Gary Schmidt builds Wednesday’s Wars around the plays of Shakespeare, and Okay for Now around Audubon’s Book of Birds. Neither one of these topics are at the core of the story, but the plays and the bird images help reveal character growth, add levels of symbolism, and provide a solid structure around which the plot is shaped.
In Okay for Now the metaphor of Audubon’s birds is used as an organizing thematic pattern. Not only does the reader have images of the birds at the beginning of each chapter that create a circle structure beginning and ending with the Arctic Tern, but also the book is saturated with imagery. The author uses the bird imagery in structure and story arc. The main character recognizes the imagery in the bird pictures and keeps drawing metaphors from his study of these paintings. Thus, the reader enjoys layers of metaphors, created both by narrative and structure, which leads to multiple levels of understanding and immense depth of meaning.
Mary’s Monster, Lita Judge’s biography of Mary Shelley, is one of those books where, at first glance, the structure seems like a purely practical choice, but once a reader looks deeper, the structure adds meaning to the content. Using three distinct voices in three different fonts, Judge mirrored the three voices in Mary Shelley’s Frankenstein’s Monster. Judge’s book is also presented in nine parts, echoing the nine months it took Shelley to write her novel. At the beginning of each part, Judge uses quotes that is relevant to that section, and her artwork at the end of each of the nine parts acts as a full stop. It is a snapshot of that moment in Shelley’s life, a moment for the reader to take a breath, and an indication that something is about to change. Lita Judge’s novel invites curious readers to investigate, and they will not be disappointed at the layers of meaning and symbolism buried in the structure.
The structure of The Inquisitor’s Tale (Or Three Children and Their Holy Dog) by Adam Gidwitz mirrors medieval texts, such as Canterbury Tales. In this book the structure supports the medieval setting, educates readers about medieval texts, but also provides opportunity for multiple narrators in a way that is accessible to young children.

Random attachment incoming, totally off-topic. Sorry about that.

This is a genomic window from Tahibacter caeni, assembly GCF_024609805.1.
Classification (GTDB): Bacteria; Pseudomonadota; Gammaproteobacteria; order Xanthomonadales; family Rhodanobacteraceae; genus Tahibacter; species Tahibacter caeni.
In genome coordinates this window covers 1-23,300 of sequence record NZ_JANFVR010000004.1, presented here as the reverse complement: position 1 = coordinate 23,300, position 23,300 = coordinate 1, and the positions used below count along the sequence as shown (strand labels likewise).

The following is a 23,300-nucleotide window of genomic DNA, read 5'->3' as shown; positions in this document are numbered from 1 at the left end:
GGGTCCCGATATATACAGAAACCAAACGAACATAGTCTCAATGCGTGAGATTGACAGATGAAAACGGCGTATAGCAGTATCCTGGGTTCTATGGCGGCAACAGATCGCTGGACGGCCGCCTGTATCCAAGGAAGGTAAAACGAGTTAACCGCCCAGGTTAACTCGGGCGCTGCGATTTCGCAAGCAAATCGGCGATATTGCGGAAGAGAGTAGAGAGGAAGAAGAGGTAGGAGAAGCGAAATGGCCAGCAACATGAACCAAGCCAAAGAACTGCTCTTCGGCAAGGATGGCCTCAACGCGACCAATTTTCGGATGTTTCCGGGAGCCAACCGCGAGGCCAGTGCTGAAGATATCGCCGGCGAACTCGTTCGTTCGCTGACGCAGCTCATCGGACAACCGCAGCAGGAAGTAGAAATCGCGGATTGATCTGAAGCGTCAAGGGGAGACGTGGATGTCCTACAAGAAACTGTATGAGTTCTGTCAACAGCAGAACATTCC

Meaning in structure is also attainable in picture books. In 2015 Caldecott Medal winner Beekle, author-illustrator Dan Santat uses the whole book’s physical structure to deliver the full message. On the front end-papers the reader sees many children with their imaginary friends. Each child-imaginary friend duo has their thing they do together – their purpose. But Beekle, centered on the right-hand page, stands alone. When we get to the last full-spread of the book, we find Alice and Beekle surrounded by drawings of their adventures. These drawings are images from the book we are holding in our hands. On the back end-papers, Beekle and Alice appear together in the center between all the other children and their imaginary friends, holding the book Beekle. Making this book was their purpose. The structure of the book echoes the meaning of the book that is about the making of this book.
2018 Caldecott winner Wolf in the Snow by Matthew Cordell has a mirroring circular structure. The wolves’ journey mirrors the girl’s. This mirroring reflects the theme that we are the same, and have the same basic needs, regardless our appearance. The story structure is echoed in the circle motif of some of the illustrations.
In Drawn Together, written by Minh Lê and illustrated by Dan Santat, structure contributes to the readers understanding of the relationship between grandfather and grandson. Initially the illustrations are in frames, like a comic book, alluding to the boxed-in, restricted relationship between the two characters.
As they find common ground, the frames disappear and the images are full of detail, color and movement. When the distance between them resurfaces, they are back in the frames, until they use their new tools to break out together in spectacular fashion, revealing the spread with the most movement and color.